The project focused on the Neolithic period on Anglesey, and focused on the passage tombs of Bryn Celli Ddu and Barclodaid-y-Gawres dating to around 5000 years ago. The project was split into two main themes – ‘old’ Neolithic technologies were explored at Bryn Celli Ddu, and ‘new’ interpretations of that Neolithic in the 21st century were explored at Barclodiad-y-Gawres. The project explored what we know about the Neolithic period, and celebrate the amazing technologies of the period and present these to the public. This included flint knapping, rock art, pottery, bonework and the movement of the sun. At Barclodiad-y-Gawres, we explored how we interpret Neolithic archaeology in the present and the future – and by using the more unusual focus on sculpture and art, gave the public a new experience at an ancient monument.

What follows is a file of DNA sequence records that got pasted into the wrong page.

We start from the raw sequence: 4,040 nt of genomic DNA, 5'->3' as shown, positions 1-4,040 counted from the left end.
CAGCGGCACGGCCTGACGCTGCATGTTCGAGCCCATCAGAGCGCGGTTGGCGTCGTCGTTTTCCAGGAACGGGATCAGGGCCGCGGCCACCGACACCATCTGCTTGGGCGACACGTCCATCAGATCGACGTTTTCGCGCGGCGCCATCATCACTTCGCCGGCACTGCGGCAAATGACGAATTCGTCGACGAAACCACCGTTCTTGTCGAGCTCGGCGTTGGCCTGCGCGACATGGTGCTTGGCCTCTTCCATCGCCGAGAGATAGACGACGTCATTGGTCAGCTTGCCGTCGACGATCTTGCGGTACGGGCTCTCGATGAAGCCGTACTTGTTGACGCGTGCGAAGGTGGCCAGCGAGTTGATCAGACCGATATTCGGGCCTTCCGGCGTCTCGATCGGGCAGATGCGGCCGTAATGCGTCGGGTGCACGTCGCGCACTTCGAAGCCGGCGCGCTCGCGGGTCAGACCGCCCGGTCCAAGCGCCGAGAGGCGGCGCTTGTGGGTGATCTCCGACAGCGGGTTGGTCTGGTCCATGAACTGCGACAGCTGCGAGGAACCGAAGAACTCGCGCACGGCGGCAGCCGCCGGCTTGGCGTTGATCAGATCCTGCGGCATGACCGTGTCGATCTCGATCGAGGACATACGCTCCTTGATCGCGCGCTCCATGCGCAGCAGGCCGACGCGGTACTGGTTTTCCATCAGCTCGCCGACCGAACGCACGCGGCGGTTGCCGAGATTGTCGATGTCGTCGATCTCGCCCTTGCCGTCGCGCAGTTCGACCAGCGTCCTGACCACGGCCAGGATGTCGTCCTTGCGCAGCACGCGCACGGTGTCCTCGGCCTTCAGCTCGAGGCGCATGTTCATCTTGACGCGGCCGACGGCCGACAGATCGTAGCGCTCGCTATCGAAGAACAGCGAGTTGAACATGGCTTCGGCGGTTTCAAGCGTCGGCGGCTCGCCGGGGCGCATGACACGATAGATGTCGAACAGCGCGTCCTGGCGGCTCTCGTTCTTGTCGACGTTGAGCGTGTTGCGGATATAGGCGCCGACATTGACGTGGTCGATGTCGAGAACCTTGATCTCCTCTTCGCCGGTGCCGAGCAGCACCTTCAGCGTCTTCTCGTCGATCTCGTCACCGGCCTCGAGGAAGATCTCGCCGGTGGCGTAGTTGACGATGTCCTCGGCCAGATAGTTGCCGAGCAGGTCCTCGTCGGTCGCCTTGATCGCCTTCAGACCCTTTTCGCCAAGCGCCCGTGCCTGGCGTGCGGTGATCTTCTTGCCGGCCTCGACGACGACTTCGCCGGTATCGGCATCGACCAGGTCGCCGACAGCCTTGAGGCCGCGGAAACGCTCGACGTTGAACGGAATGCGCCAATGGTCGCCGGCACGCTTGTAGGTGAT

It was on Friday that I finally got a chance to go through all the images that I had received from Adam Stanford taken at Bryn Celli Ddu and others taken at Barclodiad-y-Gawres. These were added to our shared portfolio system with metadata, and it took ages to complete! A photographic archive of the project.

All images Cadw: Crown Copyright

After lunch I went back to editing the Neolithic resources I’m writing, which encourages schools to take their students out to their local Neolithic site, listing a range of activities and lesson plans which they could use to inspire their classes. Some of these images will probably surface in there…

Cadw have also commissioned a series of Neolithic comics, created by the very talented John Swogger – which brings the period alive in another way…

Cadw Neolithic Comic

Images by John Swogger. Cadw: Crown Copyright